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I sometimes hear people saying something like

Let $f$ be a function from a set $A$ into another set $B$.

But, of course, by saying this, they do not want to exclude the possibility of $A$ and $B$ being equal, they just mean that $B$ can be different than $A$.

My question is: Is it, technically speaking, correct to use the word "another" in this case? Also, independent of the question whether "another" is correct or not, I wonder if the word "another" could confuse readers oder listeners, that is, if the word "another" is good from an expository point of view.

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    $\begingroup$ That is not a "technical" sentence. One speaker may be using "another" to indicate that $A \ne B$, while a different speaker might not care to make that distinction, and is only using the word as a bit of verbal filler. If one wanted to be clear, would write "$f : A \to B$ where $A \ne B$". $\endgroup$
    – Xander Henderson
    Commented Sep 18, 2018 at 18:53
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    $\begingroup$ It's generally best to be as clear as possible. Why use "another" when you could just say "into a set $B$" and avoid any possible confusion? $\endgroup$ Commented Sep 18, 2018 at 18:55
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    $\begingroup$ This is a question better suited for ELU.se than it is for math.se $\endgroup$
    – amWhy
    Commented Sep 18, 2018 at 18:57
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    $\begingroup$ @amWhy While I agree that the question is about English language usage, and not strictly math, the question is so fundamentally rooted in conventional mathematical jargon that I suspect the community there would suggest that the question be asked here in order to better reach an audience who can actually help. $\endgroup$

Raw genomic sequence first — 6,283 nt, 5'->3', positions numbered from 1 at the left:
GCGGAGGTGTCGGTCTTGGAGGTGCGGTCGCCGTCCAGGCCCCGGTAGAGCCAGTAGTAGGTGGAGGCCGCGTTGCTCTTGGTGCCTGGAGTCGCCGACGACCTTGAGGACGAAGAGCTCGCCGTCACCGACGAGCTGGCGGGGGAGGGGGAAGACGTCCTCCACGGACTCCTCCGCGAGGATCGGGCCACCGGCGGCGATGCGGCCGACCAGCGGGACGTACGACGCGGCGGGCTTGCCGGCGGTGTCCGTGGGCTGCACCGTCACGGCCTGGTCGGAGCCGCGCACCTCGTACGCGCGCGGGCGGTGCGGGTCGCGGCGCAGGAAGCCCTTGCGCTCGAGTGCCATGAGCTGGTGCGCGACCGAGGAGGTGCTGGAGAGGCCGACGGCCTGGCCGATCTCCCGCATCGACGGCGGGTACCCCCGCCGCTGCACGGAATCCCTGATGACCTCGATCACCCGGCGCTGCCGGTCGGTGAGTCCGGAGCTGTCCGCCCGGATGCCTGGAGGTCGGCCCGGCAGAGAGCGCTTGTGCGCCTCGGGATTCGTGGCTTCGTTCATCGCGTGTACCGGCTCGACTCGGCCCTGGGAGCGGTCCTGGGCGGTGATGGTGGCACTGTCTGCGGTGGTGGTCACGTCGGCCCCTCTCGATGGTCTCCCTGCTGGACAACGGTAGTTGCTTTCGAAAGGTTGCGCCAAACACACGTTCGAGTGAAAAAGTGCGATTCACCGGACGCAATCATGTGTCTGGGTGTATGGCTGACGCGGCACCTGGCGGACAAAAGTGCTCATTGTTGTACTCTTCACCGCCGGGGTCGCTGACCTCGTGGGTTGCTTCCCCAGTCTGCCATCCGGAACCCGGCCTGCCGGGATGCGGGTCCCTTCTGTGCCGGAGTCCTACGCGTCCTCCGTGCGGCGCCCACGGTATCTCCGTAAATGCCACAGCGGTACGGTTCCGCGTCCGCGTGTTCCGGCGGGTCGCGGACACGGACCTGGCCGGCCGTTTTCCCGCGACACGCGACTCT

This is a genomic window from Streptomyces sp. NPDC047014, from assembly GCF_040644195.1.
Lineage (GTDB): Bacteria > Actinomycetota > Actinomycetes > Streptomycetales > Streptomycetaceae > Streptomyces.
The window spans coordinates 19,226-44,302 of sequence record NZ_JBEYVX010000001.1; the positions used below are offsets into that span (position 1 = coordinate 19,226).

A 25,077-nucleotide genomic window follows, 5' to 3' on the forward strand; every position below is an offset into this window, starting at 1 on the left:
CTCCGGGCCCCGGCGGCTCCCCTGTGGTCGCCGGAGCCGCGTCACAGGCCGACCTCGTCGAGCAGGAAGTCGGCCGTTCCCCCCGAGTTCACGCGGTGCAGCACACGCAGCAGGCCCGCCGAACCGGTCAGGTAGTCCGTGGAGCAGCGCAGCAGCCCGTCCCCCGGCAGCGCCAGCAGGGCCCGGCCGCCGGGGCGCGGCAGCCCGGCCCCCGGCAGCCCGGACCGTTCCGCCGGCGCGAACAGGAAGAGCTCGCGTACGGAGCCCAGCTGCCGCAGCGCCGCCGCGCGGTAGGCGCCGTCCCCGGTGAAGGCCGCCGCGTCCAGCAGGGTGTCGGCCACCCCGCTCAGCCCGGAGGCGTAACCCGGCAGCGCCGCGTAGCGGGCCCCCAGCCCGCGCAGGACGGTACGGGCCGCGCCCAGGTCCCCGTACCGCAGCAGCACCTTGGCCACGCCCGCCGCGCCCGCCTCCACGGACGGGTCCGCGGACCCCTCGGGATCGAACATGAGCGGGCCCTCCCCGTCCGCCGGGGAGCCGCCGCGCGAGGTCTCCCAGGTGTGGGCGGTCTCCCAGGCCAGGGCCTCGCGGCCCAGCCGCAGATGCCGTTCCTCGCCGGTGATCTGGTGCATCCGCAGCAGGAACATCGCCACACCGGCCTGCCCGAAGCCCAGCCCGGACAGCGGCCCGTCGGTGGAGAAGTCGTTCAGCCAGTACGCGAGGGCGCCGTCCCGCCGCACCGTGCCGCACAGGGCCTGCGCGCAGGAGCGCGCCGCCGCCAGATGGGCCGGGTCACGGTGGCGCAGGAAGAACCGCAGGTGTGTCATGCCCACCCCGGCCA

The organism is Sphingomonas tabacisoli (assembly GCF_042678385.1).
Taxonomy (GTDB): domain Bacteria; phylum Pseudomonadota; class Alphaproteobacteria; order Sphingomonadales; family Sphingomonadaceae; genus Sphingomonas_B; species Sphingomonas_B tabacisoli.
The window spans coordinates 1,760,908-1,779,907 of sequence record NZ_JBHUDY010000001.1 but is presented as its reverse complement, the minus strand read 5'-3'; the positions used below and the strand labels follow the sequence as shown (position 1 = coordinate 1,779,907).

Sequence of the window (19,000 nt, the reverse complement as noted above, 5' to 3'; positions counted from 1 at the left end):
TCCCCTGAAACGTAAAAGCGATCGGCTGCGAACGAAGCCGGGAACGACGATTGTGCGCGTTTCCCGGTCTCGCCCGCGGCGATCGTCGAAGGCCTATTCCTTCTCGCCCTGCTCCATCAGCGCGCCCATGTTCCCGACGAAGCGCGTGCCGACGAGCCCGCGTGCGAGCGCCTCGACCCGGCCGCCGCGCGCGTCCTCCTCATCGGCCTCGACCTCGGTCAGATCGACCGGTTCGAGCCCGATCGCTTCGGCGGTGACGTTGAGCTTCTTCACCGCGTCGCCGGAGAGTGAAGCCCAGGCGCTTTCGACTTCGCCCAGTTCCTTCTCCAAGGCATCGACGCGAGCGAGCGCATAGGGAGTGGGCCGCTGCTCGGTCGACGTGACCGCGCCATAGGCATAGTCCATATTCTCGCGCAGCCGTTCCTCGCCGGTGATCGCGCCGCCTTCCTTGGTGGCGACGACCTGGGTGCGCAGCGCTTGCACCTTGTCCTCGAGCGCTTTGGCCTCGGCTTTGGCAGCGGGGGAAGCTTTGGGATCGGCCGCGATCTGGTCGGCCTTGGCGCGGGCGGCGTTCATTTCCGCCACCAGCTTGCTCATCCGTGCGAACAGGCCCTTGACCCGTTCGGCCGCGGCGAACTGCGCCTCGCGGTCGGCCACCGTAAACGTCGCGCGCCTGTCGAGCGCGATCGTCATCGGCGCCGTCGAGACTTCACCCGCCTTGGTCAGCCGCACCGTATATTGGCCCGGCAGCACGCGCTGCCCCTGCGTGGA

– Arthur
    Commented Sep 18, 2018 at 19:10
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    $\begingroup$ I disagree that this question should be closed as "primarily opinion based". Yes, the interpretation of the sentence is primarily opinion based - but then the OP (and those who use similar statements) should realise this. Therefore, the question admits a non-opinion based answer: the statement is ambiguous and should be rewritten. $\endgroup$
    – user1729
    Commented Sep 19, 2018 at 10:55

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This is common usage but it really isn't a good thing. If one means that the set is distinct just say a "distinct set B." If B is possibly A then just say "from A to B" without any further comment. To some extent "another" in this context is a verbal "filler" that doesn't do much.

For that matter, it seems unlikely that there are going to be many contexts where one has a function from A to B and it is going to matter that A is not B while at the same time there won't be other stronger properties in use like A and B differing in cardinality or topology or metric.

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    $\begingroup$ Is this a common usage? Do you have any evidence to back up that claim? I can't say that I've ever seen it in print, and the number of times that I've heard anything like it in verbal communication in my career can probably be counted on one hand. $\endgroup$
    – Xander Henderson
    Commented Sep 19, 2018 at 23:09
  • $\begingroup$ @XanderHenderson That's a valid question; my impression is that it isn't an uncommon thing to say but I don't have any concrete evidence of this. I don't think I've seen it in writing ever. $\endgroup$
    – JoshuaZ
    Commented Sep 20, 2018 at 16:50
  • $\begingroup$ To strengthen this answer: the "another" in the OP's quoted sentence makes sense only at the very meta level where we are distinguishing between different names for the same object; since this is not the intention, I'd say that inserting "another" in said sentence is even wrong (as opposed to merely introducing ambiguity), for this explicitly excludes the possibility that $A=B.$ $\endgroup$
    – ryang
    Commented Sep 15, 2023 at 5:33

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